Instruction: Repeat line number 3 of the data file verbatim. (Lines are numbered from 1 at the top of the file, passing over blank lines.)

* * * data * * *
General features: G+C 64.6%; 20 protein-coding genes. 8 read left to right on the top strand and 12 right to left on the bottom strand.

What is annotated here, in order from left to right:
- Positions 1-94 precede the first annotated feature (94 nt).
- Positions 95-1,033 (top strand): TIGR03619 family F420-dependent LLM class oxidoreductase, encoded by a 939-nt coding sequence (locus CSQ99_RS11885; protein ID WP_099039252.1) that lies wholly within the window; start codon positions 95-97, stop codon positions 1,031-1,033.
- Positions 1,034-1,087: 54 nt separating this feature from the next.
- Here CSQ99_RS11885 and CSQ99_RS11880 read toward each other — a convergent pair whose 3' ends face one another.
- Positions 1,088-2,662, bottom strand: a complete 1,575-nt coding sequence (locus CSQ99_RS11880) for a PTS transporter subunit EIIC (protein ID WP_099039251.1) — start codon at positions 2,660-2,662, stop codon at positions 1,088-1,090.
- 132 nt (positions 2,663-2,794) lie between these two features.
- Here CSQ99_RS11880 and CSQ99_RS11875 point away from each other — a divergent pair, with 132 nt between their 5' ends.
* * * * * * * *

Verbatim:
- Positions 1-94 precede the first annotated feature (94 nt).